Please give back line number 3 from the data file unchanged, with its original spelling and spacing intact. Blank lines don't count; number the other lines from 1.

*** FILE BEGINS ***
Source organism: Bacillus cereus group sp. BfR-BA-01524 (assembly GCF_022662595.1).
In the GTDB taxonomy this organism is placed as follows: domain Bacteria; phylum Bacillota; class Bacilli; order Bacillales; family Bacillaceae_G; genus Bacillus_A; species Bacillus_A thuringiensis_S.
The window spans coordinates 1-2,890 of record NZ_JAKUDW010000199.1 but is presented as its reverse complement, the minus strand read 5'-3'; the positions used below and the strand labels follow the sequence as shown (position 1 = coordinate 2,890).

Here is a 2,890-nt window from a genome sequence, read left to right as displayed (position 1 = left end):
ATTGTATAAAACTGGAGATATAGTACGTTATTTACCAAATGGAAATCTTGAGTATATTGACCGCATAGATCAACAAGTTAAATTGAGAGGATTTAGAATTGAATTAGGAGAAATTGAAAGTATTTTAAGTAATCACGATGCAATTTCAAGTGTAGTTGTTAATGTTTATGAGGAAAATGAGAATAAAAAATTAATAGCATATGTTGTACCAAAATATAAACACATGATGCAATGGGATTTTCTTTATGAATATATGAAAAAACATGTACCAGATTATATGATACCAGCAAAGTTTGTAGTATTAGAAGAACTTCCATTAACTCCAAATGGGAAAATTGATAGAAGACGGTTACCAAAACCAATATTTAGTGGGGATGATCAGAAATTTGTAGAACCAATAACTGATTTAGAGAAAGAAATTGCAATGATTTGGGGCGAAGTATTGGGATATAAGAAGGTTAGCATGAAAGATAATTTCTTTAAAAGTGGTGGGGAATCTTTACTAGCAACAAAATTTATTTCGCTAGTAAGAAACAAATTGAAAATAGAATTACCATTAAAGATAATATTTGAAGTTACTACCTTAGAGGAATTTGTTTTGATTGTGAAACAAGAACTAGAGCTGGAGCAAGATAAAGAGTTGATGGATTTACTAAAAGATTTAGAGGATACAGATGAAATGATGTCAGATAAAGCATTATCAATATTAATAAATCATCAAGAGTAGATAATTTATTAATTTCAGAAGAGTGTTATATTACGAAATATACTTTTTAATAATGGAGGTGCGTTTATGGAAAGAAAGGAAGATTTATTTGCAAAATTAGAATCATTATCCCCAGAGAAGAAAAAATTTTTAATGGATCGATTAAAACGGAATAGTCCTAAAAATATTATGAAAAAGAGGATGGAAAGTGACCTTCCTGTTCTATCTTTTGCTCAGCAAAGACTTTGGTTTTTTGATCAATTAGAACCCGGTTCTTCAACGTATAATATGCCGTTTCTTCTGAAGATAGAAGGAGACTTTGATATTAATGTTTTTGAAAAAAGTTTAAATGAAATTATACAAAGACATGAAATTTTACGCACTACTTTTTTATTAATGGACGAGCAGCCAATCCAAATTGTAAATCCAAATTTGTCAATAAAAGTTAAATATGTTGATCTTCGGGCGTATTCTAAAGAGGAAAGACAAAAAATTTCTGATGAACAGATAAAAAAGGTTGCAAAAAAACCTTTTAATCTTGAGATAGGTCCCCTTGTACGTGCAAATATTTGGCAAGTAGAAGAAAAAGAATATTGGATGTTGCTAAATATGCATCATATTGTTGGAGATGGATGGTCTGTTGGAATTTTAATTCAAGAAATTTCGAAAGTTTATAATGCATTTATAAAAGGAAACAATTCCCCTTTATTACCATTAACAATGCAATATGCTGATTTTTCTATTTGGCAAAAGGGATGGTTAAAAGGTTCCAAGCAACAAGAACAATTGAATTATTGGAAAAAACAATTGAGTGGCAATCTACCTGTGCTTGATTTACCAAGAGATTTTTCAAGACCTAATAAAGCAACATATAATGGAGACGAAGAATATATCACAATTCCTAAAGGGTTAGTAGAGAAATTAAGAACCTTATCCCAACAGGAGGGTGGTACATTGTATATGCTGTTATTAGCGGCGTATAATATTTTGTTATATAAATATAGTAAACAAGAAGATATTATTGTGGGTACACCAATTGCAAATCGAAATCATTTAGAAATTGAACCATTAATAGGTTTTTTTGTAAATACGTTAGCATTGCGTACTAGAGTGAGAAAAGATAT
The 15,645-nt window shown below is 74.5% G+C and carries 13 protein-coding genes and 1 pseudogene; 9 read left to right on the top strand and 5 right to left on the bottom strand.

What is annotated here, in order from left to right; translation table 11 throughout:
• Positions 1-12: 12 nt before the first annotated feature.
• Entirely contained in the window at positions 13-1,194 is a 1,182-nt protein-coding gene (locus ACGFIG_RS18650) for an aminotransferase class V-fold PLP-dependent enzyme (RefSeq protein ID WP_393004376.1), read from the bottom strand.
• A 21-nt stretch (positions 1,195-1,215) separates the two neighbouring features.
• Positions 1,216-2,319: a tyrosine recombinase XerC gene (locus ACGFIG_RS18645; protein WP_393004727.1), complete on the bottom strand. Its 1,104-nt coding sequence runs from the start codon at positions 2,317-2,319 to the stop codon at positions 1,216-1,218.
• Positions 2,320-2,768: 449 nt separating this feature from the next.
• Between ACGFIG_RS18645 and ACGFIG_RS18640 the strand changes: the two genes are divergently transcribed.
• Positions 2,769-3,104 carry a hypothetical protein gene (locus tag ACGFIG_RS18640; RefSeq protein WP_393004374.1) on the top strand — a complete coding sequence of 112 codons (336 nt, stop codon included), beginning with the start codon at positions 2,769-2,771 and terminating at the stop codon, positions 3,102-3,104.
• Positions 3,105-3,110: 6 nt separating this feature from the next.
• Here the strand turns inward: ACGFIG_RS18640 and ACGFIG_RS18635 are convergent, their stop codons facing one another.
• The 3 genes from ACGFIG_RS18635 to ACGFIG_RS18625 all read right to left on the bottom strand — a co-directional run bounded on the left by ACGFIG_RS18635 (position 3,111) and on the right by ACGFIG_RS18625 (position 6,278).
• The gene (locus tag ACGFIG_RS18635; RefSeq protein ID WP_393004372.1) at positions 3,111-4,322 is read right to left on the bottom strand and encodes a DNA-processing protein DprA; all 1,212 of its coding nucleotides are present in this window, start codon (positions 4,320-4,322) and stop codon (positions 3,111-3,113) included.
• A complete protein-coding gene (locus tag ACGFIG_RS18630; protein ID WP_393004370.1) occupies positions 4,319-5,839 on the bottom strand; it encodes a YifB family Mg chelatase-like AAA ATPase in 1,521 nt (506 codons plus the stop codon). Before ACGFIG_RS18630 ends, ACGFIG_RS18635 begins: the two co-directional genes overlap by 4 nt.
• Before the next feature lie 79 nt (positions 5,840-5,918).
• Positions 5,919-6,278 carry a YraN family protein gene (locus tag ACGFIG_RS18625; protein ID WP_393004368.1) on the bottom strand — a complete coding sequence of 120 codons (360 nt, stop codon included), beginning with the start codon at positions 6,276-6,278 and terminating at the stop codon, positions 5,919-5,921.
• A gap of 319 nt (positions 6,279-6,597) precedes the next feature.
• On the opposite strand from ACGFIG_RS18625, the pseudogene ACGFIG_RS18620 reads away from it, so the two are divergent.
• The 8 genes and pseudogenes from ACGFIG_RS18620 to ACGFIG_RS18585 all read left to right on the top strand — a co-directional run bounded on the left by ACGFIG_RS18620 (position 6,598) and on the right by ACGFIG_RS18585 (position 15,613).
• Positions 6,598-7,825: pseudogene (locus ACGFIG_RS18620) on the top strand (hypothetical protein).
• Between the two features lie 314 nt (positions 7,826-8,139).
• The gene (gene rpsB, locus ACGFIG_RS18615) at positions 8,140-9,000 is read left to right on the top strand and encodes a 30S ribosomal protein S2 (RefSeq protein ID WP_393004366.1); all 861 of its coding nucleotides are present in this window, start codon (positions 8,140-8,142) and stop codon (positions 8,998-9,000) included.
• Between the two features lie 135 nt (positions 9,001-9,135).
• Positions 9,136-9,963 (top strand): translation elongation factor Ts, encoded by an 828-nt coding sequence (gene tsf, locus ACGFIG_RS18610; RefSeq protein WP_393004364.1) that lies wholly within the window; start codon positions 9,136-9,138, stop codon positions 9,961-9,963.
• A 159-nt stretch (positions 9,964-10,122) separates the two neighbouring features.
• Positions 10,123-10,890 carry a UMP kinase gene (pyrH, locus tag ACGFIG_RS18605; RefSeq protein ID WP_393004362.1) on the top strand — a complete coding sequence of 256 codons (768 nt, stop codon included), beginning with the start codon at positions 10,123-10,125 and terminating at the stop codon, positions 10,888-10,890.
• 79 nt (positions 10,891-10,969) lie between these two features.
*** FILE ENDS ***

The window spans coordinates 1-2,890 of record NZ_JAKUDW010000199.1 but is presented as its reverse complement, the minus strand read 5'-3'; the positions used below and the strand labels follow the sequence as shown (position 1 = coordinate 2,890).